Sunday, August 29, 2010

A Tale of Two Articles

The main venue for my political writing online is web mag Nolan Chart. I've published between 100 and 200 articles there over the 3 years I've been there. Some were hits, some were  flops.

I love it when a NC article of mine that originally flopped suddenly gets new life. The classic examples were my June, 2008 article "Government and Anarchy", and "Health Care vs. Pizza" from that July, both of which received less than 100 reads when first published, but both of which went on to break 1,000 reads the following year. For that I have to thank (1) the anarcho-libertarians who criticized the first article, but also linked to it; and (2) Barack Obama, who turned health care into a major issue in the U.S. last year. 

This summer may be seeing two new examples. The first was an article I wrote in October, 2008, "Barr and Nader agree to debate." That one is completely dated, except for one thing: as an update I included a link to the debate, the entire hour of which the Barr campaign had archived on You Tube. The Barr 2008 campaign has taken down its web site long ago; however (I discovered in June) it has left its videos up on YouTube, including the debate video. Accordingly, I rechristened the above article "Barr / Nader / Baldwin debate 2008",  rewrote its abstract to describe it as a portal to the debate, and moved it to the "Libertarian History" section of the chart. The result? The article went from 77 reads in the first five months of this year (15/month) to 123 over the next three (almost 3 times as many). 

Even more dramatic has been the change in my article "Smokin'" (another June, 2008 article, which was actually a 2000 review of the Fraser Institute book, Passive Smoke). That one has gone from 81 reads in the first seven months of 2010 (12/month), to 64 in August alone; more than 5 times as many. What accounts for that?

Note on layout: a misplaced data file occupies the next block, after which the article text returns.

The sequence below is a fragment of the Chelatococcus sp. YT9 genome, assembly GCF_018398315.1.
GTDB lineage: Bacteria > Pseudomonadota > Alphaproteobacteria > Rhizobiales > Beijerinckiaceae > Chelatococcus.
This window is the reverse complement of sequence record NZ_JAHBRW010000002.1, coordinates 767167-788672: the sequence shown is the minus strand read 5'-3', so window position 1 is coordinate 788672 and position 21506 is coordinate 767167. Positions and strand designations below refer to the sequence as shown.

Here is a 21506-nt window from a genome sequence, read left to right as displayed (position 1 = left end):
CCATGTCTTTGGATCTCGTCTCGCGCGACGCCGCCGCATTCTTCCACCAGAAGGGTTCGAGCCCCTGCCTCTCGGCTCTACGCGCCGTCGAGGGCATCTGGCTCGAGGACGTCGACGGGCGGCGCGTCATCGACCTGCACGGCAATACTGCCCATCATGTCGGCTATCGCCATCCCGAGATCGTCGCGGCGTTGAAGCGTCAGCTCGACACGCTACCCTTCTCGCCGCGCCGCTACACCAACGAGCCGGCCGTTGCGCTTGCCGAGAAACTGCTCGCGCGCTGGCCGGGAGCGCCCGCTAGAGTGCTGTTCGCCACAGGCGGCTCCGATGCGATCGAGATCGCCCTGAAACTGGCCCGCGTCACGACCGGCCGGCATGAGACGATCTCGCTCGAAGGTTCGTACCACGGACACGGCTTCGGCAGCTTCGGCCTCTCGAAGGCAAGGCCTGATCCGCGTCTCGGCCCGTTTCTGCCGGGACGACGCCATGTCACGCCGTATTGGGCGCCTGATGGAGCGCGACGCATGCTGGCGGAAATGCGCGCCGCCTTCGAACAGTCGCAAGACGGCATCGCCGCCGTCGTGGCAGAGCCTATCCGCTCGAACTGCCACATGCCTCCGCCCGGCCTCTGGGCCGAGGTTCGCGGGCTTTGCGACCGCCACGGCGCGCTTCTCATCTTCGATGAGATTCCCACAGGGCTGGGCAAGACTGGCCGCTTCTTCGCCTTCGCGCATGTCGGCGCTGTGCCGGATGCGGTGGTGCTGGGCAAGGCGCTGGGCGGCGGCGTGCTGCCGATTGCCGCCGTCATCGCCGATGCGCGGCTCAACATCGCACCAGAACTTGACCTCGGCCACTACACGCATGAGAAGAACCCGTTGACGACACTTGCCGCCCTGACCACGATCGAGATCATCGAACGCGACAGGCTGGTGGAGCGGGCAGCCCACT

In August I became a Wikipedia editor -- one of millions, so that is not a big deal. It has, though allowed me to clean up minor errors in articles when I'm reading Wiki, which I do frequently. One should not edit articles on oneself (or anything else one is personally involved in), so I have not edited the text of the Wiki article on me. However, since that article was flagged for being completely uncited, I've been adding footnotes to some of the claims. One was that I oppose "restrictions on public smoking" (which is close enough; what I oppose is government restrictions on smoking on private property), and I added "Smokin'" as a cite for that. 

I also added "Government and Anarchy" as a cite to the claim that I oppose anarchism, which has also given that article a boost: it has 140 reads for August, the most it's ever received in a month -- not bad for a 3-year-old article at all. 

Unfortunately neither change can be seen by accessing the widget on the right side of this page; that leads to an older, cached version of the Wiki article. To see the changes, one has to go to the "George Dance (politician)" page on Wikipedia. 

Whether those two articles will continue their surges, and end up passing the 1,000-reads barrier, is unknown at this time, but I'm optimistic.